How will EU's refugee scheme for Ukrainians work?

Initial one-year residency permit will grant right to education and employment

Ukrainian refugees arrive by bus at a sports hall in in Waddinxveen in the Netherlands. EPA

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The EU will take in refugees from Ukraine by granting them an initial one-year residency permit that comes with the right to education and employment — but does not guarantee asylum for everyone fleeing the war.

In a rare show of unity on the divisive issue of migration, EU countries invoked a temporary protection status that was designed in the fallout from the 1990s wars in the former Yugoslavia but had never previously been activated.

About a million people are already estimated to have fled Ukraine into neighbouring countries, including EU members Poland, Slovakia, Hungary and Romania, the last of which will be home to an EU-run humanitarian hub.

The number of refugees is expected to rise as reports of Russian attacks on civilians in Ukraine continue.

Who is eligible for protection?

Three categories of people are eligible for protection if the war forces them out of their homes:

Ukrainian nationals and their families;

Long-term residents of Ukraine and their families;

Foreign nationals and stateless people with a temporary status in Ukraine and their families — but only if they cannot return to their country of origin.

Family members covered are spouses and partners, children under 18 and close relatives who lived with the family before they had to flee.

Operational guidelines sent to border guards say checks should be simplified and take place away from usual crossing points to speed up the process, but that security procedures should still take place.

Who is not eligible?

Those who have only a temporary status in Ukraine, such as asylum seekers and people under international protection, are expected to return to their home countries — if they can safely do so.

The European Commission said these people should be allowed to transit through EU countries on their way home.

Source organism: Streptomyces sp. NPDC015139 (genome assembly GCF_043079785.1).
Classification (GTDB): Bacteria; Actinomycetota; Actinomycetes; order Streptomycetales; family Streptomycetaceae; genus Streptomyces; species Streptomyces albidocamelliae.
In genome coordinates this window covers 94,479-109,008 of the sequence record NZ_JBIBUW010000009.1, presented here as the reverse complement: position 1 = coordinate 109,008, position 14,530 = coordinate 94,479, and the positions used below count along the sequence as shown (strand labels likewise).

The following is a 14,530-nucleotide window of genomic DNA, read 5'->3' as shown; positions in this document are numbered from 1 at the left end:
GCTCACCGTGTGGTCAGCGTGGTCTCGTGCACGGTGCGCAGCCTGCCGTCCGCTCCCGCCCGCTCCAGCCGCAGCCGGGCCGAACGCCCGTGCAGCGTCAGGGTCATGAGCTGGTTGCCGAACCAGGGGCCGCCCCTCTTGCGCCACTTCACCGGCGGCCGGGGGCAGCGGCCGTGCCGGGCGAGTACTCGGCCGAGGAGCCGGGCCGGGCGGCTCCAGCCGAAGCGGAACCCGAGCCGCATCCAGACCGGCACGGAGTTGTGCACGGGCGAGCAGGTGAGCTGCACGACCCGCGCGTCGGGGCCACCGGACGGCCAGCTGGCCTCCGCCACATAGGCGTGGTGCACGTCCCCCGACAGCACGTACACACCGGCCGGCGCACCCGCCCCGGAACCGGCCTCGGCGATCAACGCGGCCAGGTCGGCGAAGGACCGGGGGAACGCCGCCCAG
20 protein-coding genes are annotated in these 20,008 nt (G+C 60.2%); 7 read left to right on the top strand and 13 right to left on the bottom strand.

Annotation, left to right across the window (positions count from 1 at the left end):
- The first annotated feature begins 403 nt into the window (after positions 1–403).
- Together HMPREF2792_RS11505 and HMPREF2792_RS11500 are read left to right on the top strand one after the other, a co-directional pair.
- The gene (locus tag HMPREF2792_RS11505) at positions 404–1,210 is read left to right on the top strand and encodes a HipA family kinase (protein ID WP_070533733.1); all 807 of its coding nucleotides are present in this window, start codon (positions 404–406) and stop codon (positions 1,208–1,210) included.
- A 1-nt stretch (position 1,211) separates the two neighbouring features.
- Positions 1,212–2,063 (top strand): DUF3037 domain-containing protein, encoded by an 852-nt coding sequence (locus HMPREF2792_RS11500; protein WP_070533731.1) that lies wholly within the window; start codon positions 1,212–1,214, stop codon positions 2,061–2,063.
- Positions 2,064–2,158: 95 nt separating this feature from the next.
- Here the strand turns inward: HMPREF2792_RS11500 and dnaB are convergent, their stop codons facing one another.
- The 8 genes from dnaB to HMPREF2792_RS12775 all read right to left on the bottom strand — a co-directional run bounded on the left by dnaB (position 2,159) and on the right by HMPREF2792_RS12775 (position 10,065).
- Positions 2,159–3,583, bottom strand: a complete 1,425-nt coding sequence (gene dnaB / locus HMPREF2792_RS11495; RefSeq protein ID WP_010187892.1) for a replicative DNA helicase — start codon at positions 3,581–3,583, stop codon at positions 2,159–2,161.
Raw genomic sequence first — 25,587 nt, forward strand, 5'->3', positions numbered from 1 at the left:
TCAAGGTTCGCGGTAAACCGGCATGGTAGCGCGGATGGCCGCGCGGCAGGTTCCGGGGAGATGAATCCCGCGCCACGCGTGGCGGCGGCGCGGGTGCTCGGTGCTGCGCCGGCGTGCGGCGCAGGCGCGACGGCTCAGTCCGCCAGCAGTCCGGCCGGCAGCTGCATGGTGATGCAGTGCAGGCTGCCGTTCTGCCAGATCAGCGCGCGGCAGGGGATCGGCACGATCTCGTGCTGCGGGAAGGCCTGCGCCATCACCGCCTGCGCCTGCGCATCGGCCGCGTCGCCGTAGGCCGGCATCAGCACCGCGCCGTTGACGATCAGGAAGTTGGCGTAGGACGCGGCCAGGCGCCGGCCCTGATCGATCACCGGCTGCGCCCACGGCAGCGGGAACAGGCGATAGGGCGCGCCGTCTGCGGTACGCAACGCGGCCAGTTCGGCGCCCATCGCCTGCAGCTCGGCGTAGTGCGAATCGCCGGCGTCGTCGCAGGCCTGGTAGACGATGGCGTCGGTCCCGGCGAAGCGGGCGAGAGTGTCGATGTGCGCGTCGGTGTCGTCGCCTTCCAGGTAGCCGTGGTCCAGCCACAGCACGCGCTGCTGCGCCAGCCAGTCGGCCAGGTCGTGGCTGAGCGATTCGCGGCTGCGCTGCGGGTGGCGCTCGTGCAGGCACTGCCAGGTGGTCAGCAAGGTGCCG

How long can refugees stay?

The temporary protection status lasts for an initial period of one year. But it automatically rolls over for two further six-month periods, making two years, unless EU leaders decide otherwise.

Member states can extend the protection for one further year — to a total of three — at the proposal of the European Commission.

But the commission can also propose at any time to terminate the temporary protection if it deems that the situation in Ukraine has calmed and people can safely return home.

What will refugees get in the EU?

Refugees will have access to education, housing and the labour market, said EU home affairs commissioner Ylva Johansson.

It means refugees from Ukraine will enjoy greater rights than some asylum seekers in Europe, who sometimes have to live in reception centres and are not allowed to work if staying there.

It also goes further than the rights offered in normal times to Ukrainians, who can typically visit the Schengen area — 26 European countries that have abolished all controls at their mutual borders — for up to three months without the right to work.

The temporary protection law says refugees should have access to social welfare and medical assistance and be able to apply for asylum through the usual route if required.

Refugees rest at a temporary reception centre at a school in Zahony, Hungary. AFP

How have charities reacted?

Oxfam cautiously welcomed what it described as “direct lifeline” for refugees and said it could be a “turning point for Europe”, after what it called the mismanagement of previous migration crises.

It said all EU members needed to “chip in and take responsibility” to stop the four countries bordering Ukraine being overwhelmed — an issue which has proved a formidable obstacle to agreement on migration policy in the past.

Amnesty International said the eligibility criteria should be loosened and said the current rules “exposed the limitations of Europe’s solidarity”.

“We call on them to treat everyone fleeing this conflict equally,” said Eve Geddie, the head of Amnesty’s EU office.

What are other countries doing?

The US has said Ukrainians already in America will be given an 18-month protection status that shields them from deportation and allows them to work.

White House press secretary Jen Psaki said President Joe Biden was open to accepting further refugees but added: “We would anticipate many of them would want to go to European countries.”

Britain has relaxed visa rules so that people already in the UK can bring grandparents, siblings and adult children over from Ukraine. These people will not have language tests but will still be subject to security checks.

Prime Minister Boris Johnson said Ukrainians with no links to the UK would be eligible for visa sponsorship by communities or local authorities.

Switzerland says it is willing to discuss taking in refugees but cautioned that its federal asylum centres were nearing full capacity.

Updated: March 04, 2022, 11:30 AM